For EphB4, expression patterns and function of B class Eph receptors in intestinal epithelial patterning and tumorigenesis provide a model for elucidating the roles played by this and other EphB receptors in breast cancer. Expression and functional studies suggest that EphB/ephrin-B family members coordinate positional patterning of specific cell types in intestinal epithelium to prevent intermingling, and expression of several B class molecules are regulated by the Wnt/β-catenin signaling pathway in the gut [40, 71]. Complementary expression of Ephrin-B2 on luminal cells and EphB4 on myoepithelial cells in the mouse mammary gland  could function to maintain a boundary between these cell types, similar to what is observed in the intestinal models. Moreover, because several members of the Wnt signaling pathway have been implicated in mammary gland development and breast cancer (for review see ), similar upregulation of EphB receptors by Wnt/β-catenin could contribute to breast cancer progression. Further research is required to test these hypotheses.
In addition to a tumor cell autonomous role, Eph receptor also regulates important tumor-host interactions, notably in stimulation of tumor angiogenesis during tumor progression. As such, targeting Eph receptors holds both promises and challenges for therapeutic intervention in breast cancer. The effects of Eph receptors on both tumor cells and tumor microenvironment provide a unique therapeutic opportunity to block multiple steps in tumor progression. At the same time, the nature of bidirectional signaling of the Eph/ephrin system, and contribution of cell-type and context-dependent factors to the multi-faceted role of Eph receptors in cancer cells may complicate the development of effective therapeutic agents. Further research in dissecting bidirectional signaling and the context-dependent role of Eph receptors in cancer is essential for developing successful therapeutic strategies.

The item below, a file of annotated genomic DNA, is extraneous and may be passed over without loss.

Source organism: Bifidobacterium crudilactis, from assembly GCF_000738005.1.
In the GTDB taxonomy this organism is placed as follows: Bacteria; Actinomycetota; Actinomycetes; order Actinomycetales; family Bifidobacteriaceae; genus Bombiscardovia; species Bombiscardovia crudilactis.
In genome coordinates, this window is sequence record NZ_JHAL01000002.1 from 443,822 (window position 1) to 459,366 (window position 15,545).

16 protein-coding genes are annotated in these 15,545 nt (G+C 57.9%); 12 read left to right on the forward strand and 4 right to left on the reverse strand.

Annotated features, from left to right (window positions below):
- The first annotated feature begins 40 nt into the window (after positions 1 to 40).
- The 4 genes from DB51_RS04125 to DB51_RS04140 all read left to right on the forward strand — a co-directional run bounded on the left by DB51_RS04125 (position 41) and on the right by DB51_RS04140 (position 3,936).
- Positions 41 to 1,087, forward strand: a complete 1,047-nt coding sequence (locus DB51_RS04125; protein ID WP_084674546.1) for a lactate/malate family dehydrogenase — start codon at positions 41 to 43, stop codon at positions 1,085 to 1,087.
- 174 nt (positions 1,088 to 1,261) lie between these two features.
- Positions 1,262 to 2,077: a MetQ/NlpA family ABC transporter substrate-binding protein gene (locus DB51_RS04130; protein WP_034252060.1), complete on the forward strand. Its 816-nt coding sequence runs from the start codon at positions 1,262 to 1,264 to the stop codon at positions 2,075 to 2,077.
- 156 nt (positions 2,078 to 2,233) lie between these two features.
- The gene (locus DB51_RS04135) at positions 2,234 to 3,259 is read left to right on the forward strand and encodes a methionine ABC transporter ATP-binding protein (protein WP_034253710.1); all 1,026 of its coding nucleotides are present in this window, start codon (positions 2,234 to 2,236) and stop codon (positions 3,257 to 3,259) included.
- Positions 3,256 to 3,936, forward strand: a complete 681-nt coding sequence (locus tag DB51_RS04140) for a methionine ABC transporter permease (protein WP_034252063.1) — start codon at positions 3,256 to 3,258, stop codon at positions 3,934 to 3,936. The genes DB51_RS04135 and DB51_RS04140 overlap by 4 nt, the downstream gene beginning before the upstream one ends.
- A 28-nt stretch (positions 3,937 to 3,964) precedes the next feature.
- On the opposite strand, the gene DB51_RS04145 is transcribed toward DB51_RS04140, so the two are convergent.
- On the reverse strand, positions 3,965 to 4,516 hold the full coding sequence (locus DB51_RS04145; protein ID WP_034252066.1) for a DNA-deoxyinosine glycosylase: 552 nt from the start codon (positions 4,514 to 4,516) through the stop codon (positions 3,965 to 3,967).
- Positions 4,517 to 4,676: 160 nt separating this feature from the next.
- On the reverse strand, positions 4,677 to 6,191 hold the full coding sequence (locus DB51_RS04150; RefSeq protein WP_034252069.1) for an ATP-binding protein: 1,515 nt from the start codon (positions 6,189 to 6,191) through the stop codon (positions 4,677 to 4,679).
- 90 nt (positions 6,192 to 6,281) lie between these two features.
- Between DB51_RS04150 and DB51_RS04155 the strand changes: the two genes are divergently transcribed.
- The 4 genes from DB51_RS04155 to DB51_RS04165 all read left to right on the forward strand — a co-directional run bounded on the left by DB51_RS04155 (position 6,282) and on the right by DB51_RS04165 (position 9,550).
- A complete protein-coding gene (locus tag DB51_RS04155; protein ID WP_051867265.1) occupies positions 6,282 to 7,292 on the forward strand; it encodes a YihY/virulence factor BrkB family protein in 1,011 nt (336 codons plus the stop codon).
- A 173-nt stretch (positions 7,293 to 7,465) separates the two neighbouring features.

epidermal growth factor receptor
mouse mammary tumor virus
small interfering RNA
vascular endothelial growth factor.
Pasquale EB: Eph-ephrin bidirectional signaling in physiology and disease. Cell. 2008, 133: 38-52. 10.1016/j.cell.2008.03.011.
Pasquale EB: Developmental cell biology: Eph receptor signalling casts a wide net on cell behaviour. Nat Rev Mol Cell Biol. 2005, 6: 462-475. 10.1038/nrm1662.
Ireton RC, Chen J: EphA2 receptor tyrosine kinase as a promising target for cancer therapeutics. Curr Cancer Drug Targets. 2005, 5: 149-157. 10.2174/1568009053765780.
Brantley-Sieders D, Schmidt S, Parker M, Chen J: Eph receptor tyrosine kinases in tumor and tumor microenvironment. Curr Pharm Des. 2004, 10: 3431-3442. 10.2174/1381612043383160.
Brantley-Sieders D, Chen J: Eph receptor tyrosine kinases in angiogenesis: from development to disease. Angiogenesis. 2004, 7: 17-28. 10.1023/B:AGEN.0000037340.33788.87.
Kullander K, Klein R: Mechanisms and functions of Eph and ephrin signaling. Nat Rev Mol Cell Biol. 2002, 3: 475-10.1038/nrm856.
Nikolova Z, Djonov V, Zuercher G, Andres A, Ziemiecki A: Cell-type specific and estrogen dependent expression of the receptor tyrosine kinase EphB4 and its ligand ephrin-B2 during mammary gland morphogenesis. J Cell Sci. 111: 2741-2751.